|Legend Films | Release Date: July 28, 2000||CRITIC SCORE DISTRIBUTION|
Girl on the Bridge, with its doomed art-house romanticism and echoes of Fellini, may not be the deepest piece of filmmaking out there now, but it is easily the most intoxicating. Take the leap.
Paradis sizzles in a star-making role that gleams like one of Gabor's blades. She's a spellbinder.
It's a film of sneaky power, peculiar delights and, finally, the ability to dazzle.
Simply, one of the year's best films.
Paradis is a most striking subject, but the movie is a winner as well, starting with a story full of black-comic possibilities exploited fully by the great French director Patrice Leconte.
Romance, intrigue and old-fashioned movie glamour make a dazzling return in Girl on the Bridge, Patrice Leconte's sumptuous love story with a razor-sharp edge.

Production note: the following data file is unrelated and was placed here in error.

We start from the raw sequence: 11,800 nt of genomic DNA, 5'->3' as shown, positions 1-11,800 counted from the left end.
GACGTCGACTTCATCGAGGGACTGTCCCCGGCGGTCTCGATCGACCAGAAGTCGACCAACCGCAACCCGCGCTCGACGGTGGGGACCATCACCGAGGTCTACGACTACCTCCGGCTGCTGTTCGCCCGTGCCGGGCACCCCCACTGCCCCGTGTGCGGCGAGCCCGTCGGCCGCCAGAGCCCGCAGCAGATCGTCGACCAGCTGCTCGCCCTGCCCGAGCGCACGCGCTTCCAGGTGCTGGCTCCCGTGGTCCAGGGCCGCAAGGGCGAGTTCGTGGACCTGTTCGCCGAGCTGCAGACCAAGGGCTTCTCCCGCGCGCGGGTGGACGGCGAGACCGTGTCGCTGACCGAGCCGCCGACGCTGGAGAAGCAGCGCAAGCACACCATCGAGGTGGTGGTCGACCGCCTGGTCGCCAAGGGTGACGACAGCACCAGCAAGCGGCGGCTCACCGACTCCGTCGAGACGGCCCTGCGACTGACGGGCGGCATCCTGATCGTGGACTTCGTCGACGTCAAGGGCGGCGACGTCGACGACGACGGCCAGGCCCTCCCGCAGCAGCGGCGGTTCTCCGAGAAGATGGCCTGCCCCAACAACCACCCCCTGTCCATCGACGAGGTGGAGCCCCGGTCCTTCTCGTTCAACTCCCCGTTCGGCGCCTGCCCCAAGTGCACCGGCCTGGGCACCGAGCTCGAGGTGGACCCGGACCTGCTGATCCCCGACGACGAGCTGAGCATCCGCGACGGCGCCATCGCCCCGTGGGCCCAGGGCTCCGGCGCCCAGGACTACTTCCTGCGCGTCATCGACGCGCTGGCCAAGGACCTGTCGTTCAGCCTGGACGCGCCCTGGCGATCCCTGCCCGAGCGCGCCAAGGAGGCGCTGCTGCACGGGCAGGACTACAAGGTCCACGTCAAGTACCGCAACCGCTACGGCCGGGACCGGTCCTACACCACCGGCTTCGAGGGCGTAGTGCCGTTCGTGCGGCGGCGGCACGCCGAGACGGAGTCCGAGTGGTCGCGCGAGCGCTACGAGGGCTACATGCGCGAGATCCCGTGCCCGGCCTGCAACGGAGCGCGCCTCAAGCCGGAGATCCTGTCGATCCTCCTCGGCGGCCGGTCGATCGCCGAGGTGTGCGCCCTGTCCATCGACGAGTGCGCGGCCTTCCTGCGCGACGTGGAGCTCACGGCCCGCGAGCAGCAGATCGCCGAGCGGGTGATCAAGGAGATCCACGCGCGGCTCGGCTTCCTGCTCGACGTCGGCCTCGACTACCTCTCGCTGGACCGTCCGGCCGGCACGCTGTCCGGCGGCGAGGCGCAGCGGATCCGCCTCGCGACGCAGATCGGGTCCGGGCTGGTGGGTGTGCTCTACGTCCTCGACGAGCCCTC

Leconte turns up the erotic heat in the most gorgeously photographed black-and-white film since Wim Wenders' sublime "Wings of Desire."
It's surprising how much of the old mood Leconte manages to recapture, how sumptuous he makes the black-and-white cinematography and timeless Parisian and Mediterranean settings look.
I'd take a chance on it anyway, even if it stumbles and loses its way.
(Paradis) delivers what might be the most affecting film performance ever given by a supermodel.
As the sexual tension builds -- and it becomes intense, culminating in a highly suggestive knife-throwing scene more erotic than if the actors had been having explicit physical contact -- Girl takes you on a thrilling ride.
Has a silly, insouciant glamour often employed to sell hair conditioners and perfume.
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